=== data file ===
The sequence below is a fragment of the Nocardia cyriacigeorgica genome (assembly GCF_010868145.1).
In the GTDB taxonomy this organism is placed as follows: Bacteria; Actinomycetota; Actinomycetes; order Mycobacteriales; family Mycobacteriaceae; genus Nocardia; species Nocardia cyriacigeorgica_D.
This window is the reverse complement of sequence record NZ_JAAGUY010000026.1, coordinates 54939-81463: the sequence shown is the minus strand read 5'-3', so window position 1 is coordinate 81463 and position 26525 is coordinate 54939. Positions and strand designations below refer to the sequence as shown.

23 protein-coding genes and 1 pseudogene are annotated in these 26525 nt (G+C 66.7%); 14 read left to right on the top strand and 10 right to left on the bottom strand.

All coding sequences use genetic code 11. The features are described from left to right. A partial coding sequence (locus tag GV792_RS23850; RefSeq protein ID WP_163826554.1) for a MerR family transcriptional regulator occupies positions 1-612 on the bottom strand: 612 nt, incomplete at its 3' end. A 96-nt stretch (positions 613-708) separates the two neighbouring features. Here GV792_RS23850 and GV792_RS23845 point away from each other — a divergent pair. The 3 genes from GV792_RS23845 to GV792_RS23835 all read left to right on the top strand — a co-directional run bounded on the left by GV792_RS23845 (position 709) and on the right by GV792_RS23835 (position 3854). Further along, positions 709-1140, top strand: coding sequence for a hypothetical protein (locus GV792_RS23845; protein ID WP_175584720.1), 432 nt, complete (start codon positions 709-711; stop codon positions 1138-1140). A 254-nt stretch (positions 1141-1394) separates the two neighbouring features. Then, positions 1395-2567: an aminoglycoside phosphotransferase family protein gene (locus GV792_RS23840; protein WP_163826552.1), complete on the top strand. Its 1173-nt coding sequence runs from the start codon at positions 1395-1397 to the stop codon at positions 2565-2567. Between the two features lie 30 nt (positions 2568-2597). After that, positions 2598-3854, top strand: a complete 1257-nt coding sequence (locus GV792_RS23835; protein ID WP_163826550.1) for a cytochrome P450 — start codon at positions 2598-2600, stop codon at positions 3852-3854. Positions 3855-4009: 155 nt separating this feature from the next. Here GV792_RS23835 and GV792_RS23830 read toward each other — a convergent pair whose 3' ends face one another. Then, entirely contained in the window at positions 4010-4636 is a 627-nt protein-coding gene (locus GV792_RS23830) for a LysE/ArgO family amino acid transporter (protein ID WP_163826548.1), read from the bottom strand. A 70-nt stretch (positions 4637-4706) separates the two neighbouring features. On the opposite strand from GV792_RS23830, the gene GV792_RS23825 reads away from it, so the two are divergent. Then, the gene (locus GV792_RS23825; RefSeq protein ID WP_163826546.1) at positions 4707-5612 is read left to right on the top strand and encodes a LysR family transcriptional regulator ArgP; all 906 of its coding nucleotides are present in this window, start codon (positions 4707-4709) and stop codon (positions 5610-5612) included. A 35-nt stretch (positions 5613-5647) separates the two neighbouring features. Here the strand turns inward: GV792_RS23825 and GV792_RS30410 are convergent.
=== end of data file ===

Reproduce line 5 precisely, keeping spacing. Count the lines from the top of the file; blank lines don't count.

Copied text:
All coding sequences use genetic code 11. The features are described from left to right. A partial coding sequence (locus tag GV792_RS23850; RefSeq protein ID WP_163826554.1) for a MerR family transcriptional regulator occupies positions 1-612 on the bottom strand: 612 nt, incomplete at its 3' end. A 96-nt stretch (positions 613-708) separates the two neighbouring features. Here GV792_RS23850 and GV792_RS23845 point away from each other — a divergent pair. The 3 genes from GV792_RS23845 to GV792_RS23835 all read left to right on the top strand — a co-directional run bounded on the left by GV792_RS23845 (position 709) and on the right by GV792_RS23835 (position 3854). Further along, positions 709-1140, top strand: coding sequence for a hypothetical protein (locus GV792_RS23845; protein ID WP_175584720.1), 432 nt, complete (start codon positions 709-711; stop codon positions 1138-1140). A 254-nt stretch (positions 1141-1394) separates the two neighbouring features. Then, positions 1395-2567: an aminoglycoside phosphotransferase family protein gene (locus GV792_RS23840; protein WP_163826552.1), complete on the top strand. Its 1173-nt coding sequence runs from the start codon at positions 1395-1397 to the stop codon at positions 2565-2567. Between the two features lie 30 nt (positions 2568-2597). After that, positions 2598-3854, top strand: a complete 1257-nt coding sequence (locus GV792_RS23835; protein ID WP_163826550.1) for a cytochrome P450 — start codon at positions 2598-2600, stop codon at positions 3852-3854. Positions 3855-4009: 155 nt separating this feature from the next. Here GV792_RS23835 and GV792_RS23830 read toward each other — a convergent pair whose 3' ends face one another. Then, entirely contained in the window at positions 4010-4636 is a 627-nt protein-coding gene (locus GV792_RS23830) for a LysE/ArgO family amino acid transporter (protein ID WP_163826548.1), read from the bottom strand. A 70-nt stretch (positions 4637-4706) separates the two neighbouring features. On the opposite strand from GV792_RS23830, the gene GV792_RS23825 reads away from it, so the two are divergent. Then, the gene (locus GV792_RS23825; RefSeq protein ID WP_163826546.1) at positions 4707-5612 is read left to right on the top strand and encodes a LysR family transcriptional regulator ArgP; all 906 of its coding nucleotides are present in this window, start codon (positions 4707-4709) and stop codon (positions 5610-5612) included. A 35-nt stretch (positions 5613-5647) separates the two neighbouring features. Here the strand turns inward: GV792_RS23825 and GV792_RS30410 are convergent.